Andria Caruthers developed an interest in agroforestry’s role in rural development through her work at the MU School of Journalism’s Health Communication Research Center where she worked on state and federally funded grant projects that sought to improve social and economic vitality of Missouri’s rural communities. As she looking to further her education with a PhD in a natural resources-related field, the School of Natural Resources made the most sense.
Caruthers earned her bachelor’s degree in communication from Columbia College before receiving dual master’s degrees in public health and journalism from MU.
“I entered the program with the goal of gaining the knowledge and skills to educate landowners on sustainable, multifunctional land management strategies,” Caruthers said. “My research interests include exploring the social-ecological drivers behind land management decisions in an effort to understand land owner’s decision-making processes and make sustainable practices more accessible to landowners. I’m passionate about the area I’m in – agroforestry – and the topics I get to explore. It means a lot to be able to spend my time contributing to a subject I’m passionate about.”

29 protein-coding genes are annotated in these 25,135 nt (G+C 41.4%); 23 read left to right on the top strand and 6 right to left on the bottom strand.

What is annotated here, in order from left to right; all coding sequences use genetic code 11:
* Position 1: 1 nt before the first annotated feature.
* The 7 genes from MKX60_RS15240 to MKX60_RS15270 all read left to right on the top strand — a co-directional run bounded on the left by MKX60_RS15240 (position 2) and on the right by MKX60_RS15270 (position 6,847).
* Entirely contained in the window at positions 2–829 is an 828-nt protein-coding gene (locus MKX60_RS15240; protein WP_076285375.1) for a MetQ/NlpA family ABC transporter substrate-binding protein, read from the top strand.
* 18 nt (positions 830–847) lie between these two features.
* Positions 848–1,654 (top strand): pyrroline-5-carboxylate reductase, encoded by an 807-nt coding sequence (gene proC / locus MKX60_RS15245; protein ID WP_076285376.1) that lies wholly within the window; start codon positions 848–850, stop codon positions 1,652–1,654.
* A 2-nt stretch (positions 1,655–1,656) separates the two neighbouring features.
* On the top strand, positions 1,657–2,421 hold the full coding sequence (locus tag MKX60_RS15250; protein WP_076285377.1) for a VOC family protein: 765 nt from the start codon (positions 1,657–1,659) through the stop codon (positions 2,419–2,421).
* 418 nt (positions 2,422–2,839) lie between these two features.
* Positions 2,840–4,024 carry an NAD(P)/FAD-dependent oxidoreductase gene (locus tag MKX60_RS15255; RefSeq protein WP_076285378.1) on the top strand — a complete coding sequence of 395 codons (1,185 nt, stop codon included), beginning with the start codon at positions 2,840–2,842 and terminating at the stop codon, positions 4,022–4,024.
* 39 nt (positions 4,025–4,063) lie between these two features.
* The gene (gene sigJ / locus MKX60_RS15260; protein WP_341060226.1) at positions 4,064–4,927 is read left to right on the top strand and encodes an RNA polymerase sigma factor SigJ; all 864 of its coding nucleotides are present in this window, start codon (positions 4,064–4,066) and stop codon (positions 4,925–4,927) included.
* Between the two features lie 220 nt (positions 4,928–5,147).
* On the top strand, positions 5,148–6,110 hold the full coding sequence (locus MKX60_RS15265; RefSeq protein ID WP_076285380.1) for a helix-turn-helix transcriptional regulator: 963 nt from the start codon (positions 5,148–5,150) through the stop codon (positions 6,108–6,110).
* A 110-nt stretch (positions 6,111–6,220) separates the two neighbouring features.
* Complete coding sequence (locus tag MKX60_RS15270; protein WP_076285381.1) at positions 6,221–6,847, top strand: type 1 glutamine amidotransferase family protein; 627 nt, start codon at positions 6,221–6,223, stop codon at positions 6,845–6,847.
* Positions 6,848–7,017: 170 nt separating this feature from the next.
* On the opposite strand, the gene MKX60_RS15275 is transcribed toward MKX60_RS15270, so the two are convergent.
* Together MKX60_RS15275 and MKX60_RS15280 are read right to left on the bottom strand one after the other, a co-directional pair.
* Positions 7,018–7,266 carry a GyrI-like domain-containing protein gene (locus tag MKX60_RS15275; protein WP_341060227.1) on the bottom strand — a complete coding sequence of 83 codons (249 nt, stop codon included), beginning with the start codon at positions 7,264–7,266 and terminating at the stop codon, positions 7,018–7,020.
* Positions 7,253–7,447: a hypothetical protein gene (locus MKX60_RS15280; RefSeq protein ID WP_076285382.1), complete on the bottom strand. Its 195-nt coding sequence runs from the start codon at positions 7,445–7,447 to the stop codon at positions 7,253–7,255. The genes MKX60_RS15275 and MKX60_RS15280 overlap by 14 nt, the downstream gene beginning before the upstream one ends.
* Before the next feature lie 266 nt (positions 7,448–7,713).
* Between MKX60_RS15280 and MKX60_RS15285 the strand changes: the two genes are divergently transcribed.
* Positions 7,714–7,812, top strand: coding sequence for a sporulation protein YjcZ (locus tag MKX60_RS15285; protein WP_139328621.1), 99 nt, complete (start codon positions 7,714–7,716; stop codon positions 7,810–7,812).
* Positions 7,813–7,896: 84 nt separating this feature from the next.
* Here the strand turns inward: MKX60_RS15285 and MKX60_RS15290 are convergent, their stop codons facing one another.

The Grow Well Missouri program, that Caruthers was a part of during her master’s work at MU, gave her the opportunity to work with rural food pantries throughout Missouri. She helped establish food gardening programs by providing seed, vegetable transplants, educational materials and one-on-one advice to people who use the food pantries.
“Additionally, we worked with communities on adopting transportation policies in an effort to promote infrastructure that supports multiple modes of transportation and opportunities for recreation via trails and parks,” she said. “These transportation policies and collaborative partnerships are attractive to potential project funders and businesses that are considering areas to invest in as it is usually part of a larger, long-term strategic plan that shows communities have a vision outlined for their future.”
Caruthers is currently working on a paper related to how agroforestry can contribute to regional/local food and nutritional security by providing local, sustainably-grown, nutrient-dense food crops. This is even more important as the COVID-19 pandemic slowed the food supply chain.